Despite their claims, multiple meta-analysis of long-term diet studies have shown that no one diet really works a whole lot better than any other in terms of how and how quickly they help shed body fat – there’s often not much more than a 1-3lb difference between them. And, ANY diet that you consistently continue to follow AFTER you reach your goal, that keeps you in a deficit will help you keep the weight off – again, no one diet really works any better than another here either. Notice the key point in those two truths? Consistency. Without consistency, they are all completely worthless – actually, worse than worthless. Dieting often causes a whole host of other problems, both mental and physical, in a large majority of people. So, CONSISTENCY is the biggest factor in determines whether or not you’ll be successful at losing weight and keeping it off. Without it, nothing will work. With it, just about anything will. But consistency is the exact thing that people struggle with most. That’s why so many people spend so many decades hopping back and forth between dozens of different diets – trying to find that magic one that they can FINALLY be consistent on. But it rarely works because until now nothing ever really did anything to change the reasons WHY we struggle with consistency. There are several reoccurring themes I’ve seen over the years that most commonly keep people from being consistent. The eight biggest ones in no particular order are: 1. Wiring in our brains. Our brains are incredibly complex and have, since the beginning of time, been designed for survival. They have all kinds of annoying little tricks to make sure we stay alive and the wiring in our habit center is one of them. What’s the first thing that happens when certain foods are off limits? Pretty much the second you decide a food is off limits you suddenly can’t stop thinking about it and craving it, right? That’s a survival instinct that’s literally been hard wired into our brains since the beginning of time. Food equals survival so when food restriction is introduced, our brains get scared and start trying to force us to “cave” and eat that thing we think we’re not supposed to have. Then, when we finally do cave, our brains get rewarded because they love food! That’s when the habit center kicks in and start wiring the cycle of craving and caving as an auto-pilot habit that we don’t even really control after awhile. The more you do it, the more you teach your brain that cravings = rewards and the harder it becomes to “stick to” anything. Have you noticed that when you first started dieting it seemed easier to stick to them and the more years that have passed the harder it’s become? That’s why. The longer this cycle repeats, the more ingrained the act of “caving” becomes. This is one of the biggest reasons most people struggle with dieting – because diets, especially the super restrictive fad ones, are SO restrictive of food. It’s also why eliminating food rules & restrictions is required. 2. Self-sabotage from limiting beliefs/the way we feel about ourselves. The stories that we tell ourselves about weight, food, our bodies, what we're capable of, even our worth determine the outcome of damn near everything in our lives. If we continually tell ourselves we're failures, we're quitters, we always screw up anyway, we believe those things to be true of ourselves and we act accordingly. When we don’t trust ourselves or believe in our ability to be successful, we self-sabotage - because why on earth would we keep going when things get tough if we don’t think we can do it anyway? If we’ve already decided going in that we’re just going to screw up because we always do, we’ll just keep quitting as soon as it gets tough or inconvenient. Also, when we don’t like, value or love ourselves, we self-sabotage because we don’t believe we deserve to be successful. Unless and until you change those things, consistency will always be a struggle. 3. The change model. Again, another fun little trick our brains play on us because of their faulty programming. It’s a normal cycle when we’re trying to change because our brains do NOT like change and do everything they can to keep the status quo. So, the change model looks like this: First, there’s the discontent. We don’t like something like say our weight. Second, the breaking point. This is when we can’t take it anymore and brings us into the next phase of the cycle, the declaration. “This is IT this time, I’m really doing it!” which brings us to the next phase: fear. When we start doing things differently and our brains get scared. Remember, they don’t like change so they start making up a bunch of things for us to be afraid of. When it gets too overloaded with fear, it kinda shuts down which brings us to the next phase in the change model: amnesia. This is where we start forgetting why we wanted to change in the first place. The goals we set weeks or months ago start feeling completely unimportant and we just stop caring about them. Which leads to back tracking on any progress we may have made while we slip back into the old habits that are brains are comfortable with.. until we start to feel that discontent again and the cycle just keeps repeating. The change model: Discontent > breaking point > declaration > fear > amnesia > back tracking > repeat will just keep replaying until you recognize it for what it is and learn to manage it. 4. Fear. Fear is a huge reason we struggle with consistency. Not just because our brains don’t like change as in the last one, but often, carrying extra pounds often makes people feel safe – if there’s a history of physical or sexual abuse, this is especially true. Often people who are struggling with their identity will also feel safer with extra weight because it helps them feel more invisible. No matter where the fear is coming from, it will cause self-sabotaging behaviors if you’re not aware of it and don’t have a plan to manage it. 5. Emotional eating. Some level of emotional eating is pretty normal for most people on occasion but if you’re someone who relies heavily on food for everything, whenever you’re bored, or stressed or upset, or anything… you’re going to keep falling back on your go-to copying strategy and consistency will suffer until you learn to better manage emotions. 6. Don’t want it bad enough. This is a really common one. If your why isn’t big enough, if you don’t want it badly enough, you’re going to struggle with consistency every time it starts getting hard. You really have to dig into your deeper why – fitting into a certain clothing size or seeing some number on the scale simply aren’t generally big enough motivators for most people so what’s your real underlying why? What’s the why that’s going to get you fired up to keep going when it gets hard? 7. Relying on motivation & thinking you need to do everything. This is SUCH a big one. Most people have this idea about what it takes to “live a healthy lifestyle” or “get fit” or lose weight – that is that it’s all about suffering. We’ve been taught that it takes alllll the exercise and alllll the food restrictions and that it’s hard work. So we waste time doing nothing while waiting for enough “motivation” to start again. When motivation is high, we jump back in doing ALLL the things. Motivation is powerful when it’s high but it literally never, ever lasts. For anyone. Ever. And when it inevitably dips, as it always does, we have absolutely no interest in continuing to do allll the things anymore and it becomes a never ending cycle of starting and stopping. 8. The weight centric paradigm that defines success. This is something I’ve seen derail SO many people – defining success based on what the scale says and nothing else is such a fundamentally flawed premise. What do we often say to ourselves when the scale doesn’t say what you want it to say one morning? “This sucks, I’m never going to get this weight off, screw it, I’m eating whatever I want today.” Or even if it goes farther in the direction we want it to than we expected.. “Oh wow, I’m doing so awesome, that’s more than I thought I lost… I deserve a treat!” which usually ends up in overeating. The other reason that the weight centric paradigm is flawed is because it’s a terrible incentive. Trying to force yourself to work against the way your brain is programmed in order to eat in a specific way today just because maybe at some point down the road from now it’ll make you skinny and happy is terrible motivation to change eating habits that almost never works. Today you doesn’t really care about what the next week you is going to look like, today you just wants to eat what you want. There’s no immediate gratification when we live from a weight centric approach.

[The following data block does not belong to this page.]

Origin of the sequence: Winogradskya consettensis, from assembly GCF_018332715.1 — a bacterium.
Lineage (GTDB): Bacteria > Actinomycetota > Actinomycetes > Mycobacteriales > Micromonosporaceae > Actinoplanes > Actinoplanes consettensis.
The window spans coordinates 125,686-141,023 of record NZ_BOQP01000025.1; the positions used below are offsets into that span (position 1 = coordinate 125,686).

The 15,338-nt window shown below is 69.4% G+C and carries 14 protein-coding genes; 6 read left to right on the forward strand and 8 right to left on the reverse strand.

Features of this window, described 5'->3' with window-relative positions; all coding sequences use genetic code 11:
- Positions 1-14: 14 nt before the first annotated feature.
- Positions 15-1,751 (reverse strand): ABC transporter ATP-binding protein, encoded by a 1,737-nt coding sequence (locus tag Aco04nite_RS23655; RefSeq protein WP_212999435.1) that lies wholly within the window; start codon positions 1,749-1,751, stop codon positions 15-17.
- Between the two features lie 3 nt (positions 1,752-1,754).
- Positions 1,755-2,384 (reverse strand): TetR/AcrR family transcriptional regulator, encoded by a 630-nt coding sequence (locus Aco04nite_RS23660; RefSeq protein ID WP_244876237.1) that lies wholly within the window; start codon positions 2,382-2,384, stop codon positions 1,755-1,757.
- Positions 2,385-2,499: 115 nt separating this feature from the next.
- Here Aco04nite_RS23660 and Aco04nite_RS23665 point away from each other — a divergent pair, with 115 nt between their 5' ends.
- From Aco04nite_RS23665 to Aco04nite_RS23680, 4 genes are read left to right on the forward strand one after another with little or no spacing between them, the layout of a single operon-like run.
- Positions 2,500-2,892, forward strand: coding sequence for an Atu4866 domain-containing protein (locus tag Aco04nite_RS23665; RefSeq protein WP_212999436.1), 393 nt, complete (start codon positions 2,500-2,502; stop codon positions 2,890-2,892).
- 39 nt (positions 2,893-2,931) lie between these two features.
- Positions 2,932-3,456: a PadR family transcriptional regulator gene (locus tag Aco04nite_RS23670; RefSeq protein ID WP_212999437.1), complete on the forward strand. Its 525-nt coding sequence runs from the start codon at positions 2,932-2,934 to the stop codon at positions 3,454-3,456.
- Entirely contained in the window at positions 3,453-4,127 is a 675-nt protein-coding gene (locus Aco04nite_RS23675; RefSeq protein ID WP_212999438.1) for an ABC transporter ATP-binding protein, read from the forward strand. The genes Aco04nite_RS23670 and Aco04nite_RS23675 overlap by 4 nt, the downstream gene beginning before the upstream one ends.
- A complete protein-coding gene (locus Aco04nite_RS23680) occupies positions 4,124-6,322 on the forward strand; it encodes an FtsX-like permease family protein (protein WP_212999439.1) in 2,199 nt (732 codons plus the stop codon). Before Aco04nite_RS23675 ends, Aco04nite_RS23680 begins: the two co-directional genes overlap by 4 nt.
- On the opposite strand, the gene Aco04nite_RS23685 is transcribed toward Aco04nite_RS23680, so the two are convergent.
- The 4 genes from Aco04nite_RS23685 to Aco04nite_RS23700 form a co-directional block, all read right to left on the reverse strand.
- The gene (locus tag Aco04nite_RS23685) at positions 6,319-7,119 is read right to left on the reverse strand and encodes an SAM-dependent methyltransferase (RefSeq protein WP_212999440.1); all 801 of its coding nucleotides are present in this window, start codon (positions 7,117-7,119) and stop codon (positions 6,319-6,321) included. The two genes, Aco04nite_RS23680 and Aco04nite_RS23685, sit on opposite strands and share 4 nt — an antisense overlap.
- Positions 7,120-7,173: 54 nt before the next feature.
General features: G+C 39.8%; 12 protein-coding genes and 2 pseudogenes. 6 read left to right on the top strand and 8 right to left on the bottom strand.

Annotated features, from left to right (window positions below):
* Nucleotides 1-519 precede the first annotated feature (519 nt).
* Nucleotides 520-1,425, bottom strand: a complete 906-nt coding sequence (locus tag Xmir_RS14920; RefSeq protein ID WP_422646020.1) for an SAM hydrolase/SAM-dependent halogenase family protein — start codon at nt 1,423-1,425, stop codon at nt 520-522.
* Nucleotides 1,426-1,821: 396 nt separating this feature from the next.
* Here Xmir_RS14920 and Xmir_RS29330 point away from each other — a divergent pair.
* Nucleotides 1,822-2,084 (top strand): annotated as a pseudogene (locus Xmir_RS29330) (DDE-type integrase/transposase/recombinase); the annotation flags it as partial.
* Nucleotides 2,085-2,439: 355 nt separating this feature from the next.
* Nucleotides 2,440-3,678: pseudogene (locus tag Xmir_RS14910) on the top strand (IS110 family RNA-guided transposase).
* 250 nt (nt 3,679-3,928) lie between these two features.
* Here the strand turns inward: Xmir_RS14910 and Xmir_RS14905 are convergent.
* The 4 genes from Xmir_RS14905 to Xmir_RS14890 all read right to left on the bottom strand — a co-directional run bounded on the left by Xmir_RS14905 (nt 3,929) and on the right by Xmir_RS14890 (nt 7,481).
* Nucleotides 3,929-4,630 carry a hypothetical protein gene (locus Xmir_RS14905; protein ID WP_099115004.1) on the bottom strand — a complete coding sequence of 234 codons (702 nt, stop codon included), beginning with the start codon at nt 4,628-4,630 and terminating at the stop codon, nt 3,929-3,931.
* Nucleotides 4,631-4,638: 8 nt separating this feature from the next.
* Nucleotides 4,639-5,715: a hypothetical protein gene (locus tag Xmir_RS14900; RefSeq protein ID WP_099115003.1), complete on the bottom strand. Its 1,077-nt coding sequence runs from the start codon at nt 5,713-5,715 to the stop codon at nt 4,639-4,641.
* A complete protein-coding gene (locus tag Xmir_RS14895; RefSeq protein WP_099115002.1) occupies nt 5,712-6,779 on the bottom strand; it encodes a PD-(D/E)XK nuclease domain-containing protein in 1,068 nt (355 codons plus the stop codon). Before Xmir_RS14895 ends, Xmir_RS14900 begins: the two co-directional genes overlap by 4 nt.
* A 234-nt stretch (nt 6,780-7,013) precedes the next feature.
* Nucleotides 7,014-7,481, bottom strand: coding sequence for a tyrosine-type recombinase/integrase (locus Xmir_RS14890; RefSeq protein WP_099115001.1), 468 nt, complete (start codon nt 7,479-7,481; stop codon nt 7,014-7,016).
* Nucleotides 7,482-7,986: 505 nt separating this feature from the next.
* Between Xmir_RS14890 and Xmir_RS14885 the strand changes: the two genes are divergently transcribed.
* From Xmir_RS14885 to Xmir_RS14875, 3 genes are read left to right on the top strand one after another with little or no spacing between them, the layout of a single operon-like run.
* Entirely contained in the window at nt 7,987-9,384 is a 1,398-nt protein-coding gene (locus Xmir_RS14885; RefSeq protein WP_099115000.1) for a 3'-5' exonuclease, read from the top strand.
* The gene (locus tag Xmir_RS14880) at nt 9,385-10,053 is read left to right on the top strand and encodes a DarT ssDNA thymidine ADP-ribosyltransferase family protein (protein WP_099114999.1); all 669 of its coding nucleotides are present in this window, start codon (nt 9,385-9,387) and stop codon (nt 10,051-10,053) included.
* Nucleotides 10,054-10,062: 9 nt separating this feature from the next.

But switching from that weight centric model to focusing on how you feel changes everything because there is immediate gratification there. The things you decide to eat right now, will either make your body feel good or make it feel bad. If you’re trying to force yourself to eat what someone says you’re supposed to eat in order to make the scale go down at some later date, you lose sight of what your body wants and needs. It all becomes a fight over what you’re supposed to eat versus what you think you want to eat because your brain’s survival instinct is driving cravings. If instead, you start learning to trust your body and just asking yourself, “how will I feel if I eat that?” and “do I want to feel that way?” you start learning that your choices impact you right now and the more immediate the reward or the consequences, the more likely you are to be consistent. I created cognitive eating to give you a simple to follow, step by step process that teaches you how to address all those reasons and more. If any of that sounds relatable and you need help navigating your way through changing it all, you can find more info on the Cognitive Eating Academy here.